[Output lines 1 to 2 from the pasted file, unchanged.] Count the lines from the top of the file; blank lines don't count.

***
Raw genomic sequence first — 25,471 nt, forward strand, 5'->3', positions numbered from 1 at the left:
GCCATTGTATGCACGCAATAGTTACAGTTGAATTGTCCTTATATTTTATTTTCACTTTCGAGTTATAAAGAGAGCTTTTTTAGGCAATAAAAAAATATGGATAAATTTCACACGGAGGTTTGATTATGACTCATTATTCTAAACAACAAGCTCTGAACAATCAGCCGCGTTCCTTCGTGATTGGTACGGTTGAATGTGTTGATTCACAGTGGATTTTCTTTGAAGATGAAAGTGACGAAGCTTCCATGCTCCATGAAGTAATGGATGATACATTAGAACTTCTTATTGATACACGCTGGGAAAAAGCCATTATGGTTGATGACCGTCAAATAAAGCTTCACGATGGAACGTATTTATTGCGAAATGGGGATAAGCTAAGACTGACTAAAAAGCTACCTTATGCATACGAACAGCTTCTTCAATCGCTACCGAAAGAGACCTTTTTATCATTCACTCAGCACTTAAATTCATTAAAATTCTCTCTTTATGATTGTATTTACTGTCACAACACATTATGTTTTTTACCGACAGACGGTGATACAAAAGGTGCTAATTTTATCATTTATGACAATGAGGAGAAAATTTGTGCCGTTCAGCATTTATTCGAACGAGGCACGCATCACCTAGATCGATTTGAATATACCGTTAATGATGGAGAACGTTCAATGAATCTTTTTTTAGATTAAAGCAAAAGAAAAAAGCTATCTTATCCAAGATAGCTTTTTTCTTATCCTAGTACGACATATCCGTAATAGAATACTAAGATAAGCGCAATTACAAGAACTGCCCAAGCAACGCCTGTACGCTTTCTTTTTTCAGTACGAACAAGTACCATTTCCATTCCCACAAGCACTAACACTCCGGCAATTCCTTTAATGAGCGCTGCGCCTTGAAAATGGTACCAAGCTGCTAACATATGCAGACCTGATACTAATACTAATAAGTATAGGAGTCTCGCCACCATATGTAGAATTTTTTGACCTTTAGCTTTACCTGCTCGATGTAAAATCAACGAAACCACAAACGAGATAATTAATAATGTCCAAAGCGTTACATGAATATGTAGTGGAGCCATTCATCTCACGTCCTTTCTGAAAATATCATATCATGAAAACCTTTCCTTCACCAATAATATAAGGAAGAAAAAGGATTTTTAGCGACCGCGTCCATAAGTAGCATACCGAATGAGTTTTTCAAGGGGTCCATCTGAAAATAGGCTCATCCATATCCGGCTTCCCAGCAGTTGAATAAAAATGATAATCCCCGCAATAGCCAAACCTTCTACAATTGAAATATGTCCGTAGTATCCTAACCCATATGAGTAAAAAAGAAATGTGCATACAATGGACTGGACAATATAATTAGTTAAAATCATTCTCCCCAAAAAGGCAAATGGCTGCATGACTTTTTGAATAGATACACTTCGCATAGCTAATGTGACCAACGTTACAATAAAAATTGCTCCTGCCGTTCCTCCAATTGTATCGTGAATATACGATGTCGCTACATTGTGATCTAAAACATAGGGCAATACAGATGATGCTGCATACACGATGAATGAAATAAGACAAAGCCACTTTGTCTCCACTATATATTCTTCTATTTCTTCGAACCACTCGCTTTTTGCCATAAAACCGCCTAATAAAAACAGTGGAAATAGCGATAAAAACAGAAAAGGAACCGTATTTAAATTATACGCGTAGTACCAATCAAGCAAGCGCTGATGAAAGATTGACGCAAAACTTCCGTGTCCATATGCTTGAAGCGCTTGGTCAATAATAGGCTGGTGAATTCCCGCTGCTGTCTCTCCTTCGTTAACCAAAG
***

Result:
Raw genomic sequence first — 25,471 nt, forward strand, 5'->3', positions numbered from 1 at the left:
GCCATTGTATGCACGCAATAGTTACAGTTGAATTGTCCTTATATTTTATTTTCACTTTCGAGTTATAAAGAGAGCTTTTTTAGGCAATAAAAAAATATGGATAAATTTCACACGGAGGTTTGATTATGACTCATTATTCTAAACAACAAGCTCTGAACAATCAGCCGCGTTCCTTCGTGATTGGTACGGTTGAATGTGTTGATTCACAGTGGATTTTCTTTGAAGATGAAAGTGACGAAGCTTCCATGCTCCATGAAGTAATGGATGATACATTAGAACTTCTTATTGATACACGCTGGGAAAAAGCCATTATGGTTGATGACCGTCAAATAAAGCTTCACGATGGAACGTATTTATTGCGAAATGGGGATAAGCTAAGACTGACTAAAAAGCTACCTTATGCATACGAACAGCTTCTTCAATCGCTACCGAAAGAGACCTTTTTATCATTCACTCAGCACTTAAATTCATTAAAATTCTCTCTTTATGATTGTATTTACTGTCACAACACATTATGTTTTTTACCGACAGACGGTGATACAAAAGGTGCTAATTTTATCATTTATGACAATGAGGAGAAAATTTGTGCCGTTCAGCATTTATTCGAACGAGGCACGCATCACCTAGATCGATTTGAATATACCGTTAATGATGGAGAACGTTCAATGAATCTTTTTTTAGATTAAAGCAAAAGAAAAAAGCTATCTTATCCAAGATAGCTTTTTTCTTATCCTAGTACGACATATCCGTAATAGAATACTAAGATAAGCGCAATTACAAGAACTGCCCAAGCAACGCCTGTACGCTTTCTTTTTTCAGTACGAACAAGTACCATTTCCATTCCCACAAGCACTAACACTCCGGCAATTCCTTTAATGAGCGCTGCGCCTTGAAAATGGTACCAAGCTGCTAACATATGCAGACCTGATACTAATACTAATAAGTATAGGAGTCTCGCCACCATATGTAGAATTTTTTGACCTTTAGCTTTACCTGCTCGATGTAAAATCAACGAAACCACAAACGAGATAATTAATAATGTCCAAAGCGTTACATGAATATGTAGTGGAGCCATTCATCTCACGTCCTTTCTGAAAATATCATATCATGAAAACCTTTCCTTCACCAATAATATAAGGAAGAAAAAGGATTTTTAGCGACCGCGTCCATAAGTAGCATACCGAATGAGTTTTTCAAGGGGTCCATCTGAAAATAGGCTCATCCATATCCGGCTTCCCAGCAGTTGAATAAAAATGATAATCCCCGCAATAGCCAAACCTTCTACAATTGAAATATGTCCGTAGTATCCTAACCCATATGAGTAAAAAAGAAATGTGCATACAATGGACTGGACAATATAATTAGTTAAAATCATTCTCCCCAAAAAGGCAAATGGCTGCATGACTTTTTGAATAGATACACTTCGCATAGCTAATGTGACCAACGTTACAATAAAAATTGCTCCTGCCGTTCCTCCAATTGTATCGTGAATATACGATGTCGCTACATTGTGATCTAAAACATAGGGCAATACAGATGATGCTGCATACACGATGAATGAAATAAGACAAAGCCACTTTGTCTCCACTATATATTCTTCTATTTCTTCGAACCACTCGCTTTTTGCCATAAAACCGCCTAATAAAAACAGTGGAAATAGCGATAAAAACAGAAAAGGAACCGTATTTAAATTATACGCGTAGTACCAATCAAGCAAGCGCTGATGAAAGATTGACGCAAAACTTCCGTGTCCATATGCTTGAAGCGCTTGGTCAATAATAGGCTGGTGAATTCCCGCTGCTGTCTCTCCTTCGTTAACCAAAG